Focus on Fun

Thousands of hours of professional development programs have been devoted to the topic of change and how to cope with what has changed, what is changing and what will change. But I’ve been impressed recently that it is more worthwhile to focus on what has not changed, is not changing and is unlikely to ever change.

John O’Sullivan, author and creator of Changing the Game Project (see changingthegameproject.com), brought this most powerfully to my mind in an article he wrote for the Spring/Summer 2017 edition of Midwest Sports Planner, titled “Some Things Never Change: Applying the Amazon Business Model to Youth Sports.”

While I can think of several things about the Amazon business model that could corrupt youth sports, the point Mr. O’Sullivan makes is based on this answer Amazon CEO Jeff Bezos gave in an interview. Mr. Bezos said:

“I almost never get the question: ‘What’s not going to change in the next ten years?’ And I submit to you that question is actually more important (than what is going to change) because you build a business strategy around the things that are stable . . .”

Mr. O’Sullivan asks: “What if we did the same thing in youth sports? What if we stopped worrying about everything that changes and instead focus on the one thing that does not?”

That one thing, according to O’Sullivan, is why kids play sports. “The answer, according to every piece of research I have ever read, in nearly nine out of ten athletes surveyed, is this: ‘Because it’s fun. I play sports because I enjoy them.’”

This squares with all the research we’ve received at the Michigan High School Athletic Association, and it admonishes local, league and state leaders of school sports to search for and deliver policies, procedures and programs that will keep fun foremost in school sports.

Fun does not mean frivolous or inconsequential. It doesn’t mean there can’t be high standards of eligibility and conduct. It doesn’t mean there are not aches and pains or highs and lows or lessons to be learned.

When properly focused, competitive interscholastic athletics trades in difficult fun, devoted friendships and dedication to fitness throughout life. And we should market ourselves accordingly.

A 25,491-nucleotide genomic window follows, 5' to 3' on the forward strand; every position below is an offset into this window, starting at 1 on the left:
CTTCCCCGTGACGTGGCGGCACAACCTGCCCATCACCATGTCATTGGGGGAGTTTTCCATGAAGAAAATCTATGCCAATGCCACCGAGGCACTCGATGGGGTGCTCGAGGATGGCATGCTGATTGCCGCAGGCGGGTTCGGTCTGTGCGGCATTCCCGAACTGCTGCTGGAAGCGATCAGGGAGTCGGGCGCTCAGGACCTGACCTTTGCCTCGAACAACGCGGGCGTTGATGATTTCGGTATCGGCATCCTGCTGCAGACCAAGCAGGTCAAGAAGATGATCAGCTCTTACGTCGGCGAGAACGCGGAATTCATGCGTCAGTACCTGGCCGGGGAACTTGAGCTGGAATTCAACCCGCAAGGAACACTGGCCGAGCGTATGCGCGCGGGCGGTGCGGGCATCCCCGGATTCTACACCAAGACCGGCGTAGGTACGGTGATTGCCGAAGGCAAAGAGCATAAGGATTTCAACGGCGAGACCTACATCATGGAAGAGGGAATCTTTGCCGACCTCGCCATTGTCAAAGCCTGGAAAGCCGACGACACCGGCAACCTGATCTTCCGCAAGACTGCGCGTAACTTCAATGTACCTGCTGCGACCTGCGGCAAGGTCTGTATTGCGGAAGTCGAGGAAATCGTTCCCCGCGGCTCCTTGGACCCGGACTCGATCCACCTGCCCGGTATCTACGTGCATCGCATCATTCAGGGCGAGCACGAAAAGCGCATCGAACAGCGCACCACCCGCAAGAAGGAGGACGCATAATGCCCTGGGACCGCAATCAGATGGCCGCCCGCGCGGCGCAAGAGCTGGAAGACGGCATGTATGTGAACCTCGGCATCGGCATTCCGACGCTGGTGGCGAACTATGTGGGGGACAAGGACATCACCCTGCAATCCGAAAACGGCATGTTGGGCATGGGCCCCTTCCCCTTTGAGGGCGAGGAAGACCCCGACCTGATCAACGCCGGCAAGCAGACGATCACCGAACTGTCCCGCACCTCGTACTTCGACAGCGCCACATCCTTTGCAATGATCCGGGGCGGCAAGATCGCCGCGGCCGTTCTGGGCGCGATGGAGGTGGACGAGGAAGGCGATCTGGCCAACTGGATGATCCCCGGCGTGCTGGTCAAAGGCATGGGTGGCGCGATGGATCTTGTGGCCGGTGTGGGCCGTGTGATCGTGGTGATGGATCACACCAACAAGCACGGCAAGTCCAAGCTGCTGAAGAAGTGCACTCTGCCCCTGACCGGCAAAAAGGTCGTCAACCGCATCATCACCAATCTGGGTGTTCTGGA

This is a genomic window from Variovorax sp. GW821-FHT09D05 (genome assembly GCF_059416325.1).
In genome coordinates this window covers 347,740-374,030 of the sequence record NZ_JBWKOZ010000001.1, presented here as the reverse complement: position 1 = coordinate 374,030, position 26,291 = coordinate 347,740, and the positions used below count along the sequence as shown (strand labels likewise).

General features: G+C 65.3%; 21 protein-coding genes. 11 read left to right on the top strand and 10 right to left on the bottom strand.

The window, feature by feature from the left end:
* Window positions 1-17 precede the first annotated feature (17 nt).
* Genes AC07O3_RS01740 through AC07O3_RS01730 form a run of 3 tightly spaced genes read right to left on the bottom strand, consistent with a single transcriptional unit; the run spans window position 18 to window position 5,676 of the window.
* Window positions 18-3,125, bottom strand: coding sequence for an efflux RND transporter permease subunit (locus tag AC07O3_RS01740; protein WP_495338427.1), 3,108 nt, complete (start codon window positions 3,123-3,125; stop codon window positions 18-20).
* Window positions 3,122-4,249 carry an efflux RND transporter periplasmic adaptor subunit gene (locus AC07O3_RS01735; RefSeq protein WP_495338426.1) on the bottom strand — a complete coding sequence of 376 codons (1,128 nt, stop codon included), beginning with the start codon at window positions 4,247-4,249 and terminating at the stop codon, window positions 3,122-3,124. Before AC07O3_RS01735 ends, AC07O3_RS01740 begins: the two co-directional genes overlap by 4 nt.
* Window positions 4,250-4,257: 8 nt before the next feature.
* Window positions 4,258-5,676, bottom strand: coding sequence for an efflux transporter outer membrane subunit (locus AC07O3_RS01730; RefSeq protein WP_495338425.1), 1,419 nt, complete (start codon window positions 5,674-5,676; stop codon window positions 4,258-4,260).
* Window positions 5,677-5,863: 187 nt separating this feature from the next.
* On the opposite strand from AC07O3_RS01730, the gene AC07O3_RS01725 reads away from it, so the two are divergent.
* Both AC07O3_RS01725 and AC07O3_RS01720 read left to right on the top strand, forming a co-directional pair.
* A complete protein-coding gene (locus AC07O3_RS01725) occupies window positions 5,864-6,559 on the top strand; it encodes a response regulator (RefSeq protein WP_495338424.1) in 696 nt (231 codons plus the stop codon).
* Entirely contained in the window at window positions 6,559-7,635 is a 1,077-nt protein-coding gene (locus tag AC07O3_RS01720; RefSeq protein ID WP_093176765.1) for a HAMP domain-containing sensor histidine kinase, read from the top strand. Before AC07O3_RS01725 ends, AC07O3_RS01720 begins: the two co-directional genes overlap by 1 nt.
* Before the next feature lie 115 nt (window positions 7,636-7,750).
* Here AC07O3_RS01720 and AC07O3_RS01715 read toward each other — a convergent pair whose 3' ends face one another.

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About the Author

Jack Roberts

Jack Roberts has been at the helm of the MHSAA as its Executive Director since 1986, implementing programs and overseeing tournament administration and regulations for the Association which boasts 1,500 member schools, 10,000 registered officials and 13,000 head coaches.

During the last 45 years, Roberts has spoken to educator and athletic groups, business leaders and civic groups in almost every state and five Canadian provinces. He is one of the nation's most articulate advocates for educational athletics.

Roberts has served on the board of directors of the National Association of Sports Officials (NASO), is in his second term on the board of the National Federation of State High School Associations, and is the first chairman of the NFHS Network board of directors. He has been board president for the Refugee Development Center for nine years, and is a past-chair of the board of directors of the Michigan Society of Association Executives. He is chair of the board of trustees for the Capital Region Community Foundation for 2018.

He is a 1970 graduate of Dartmouth College, where he played defensive safety for the Ivy League's winningest football team during that span, and he sang in Dartmouth's close harmony vocal group.

His wife, Peggy, has retired from a 30-year career in social services, and is serving as president of the board of the Fenner Nature Conservancy in Lansing.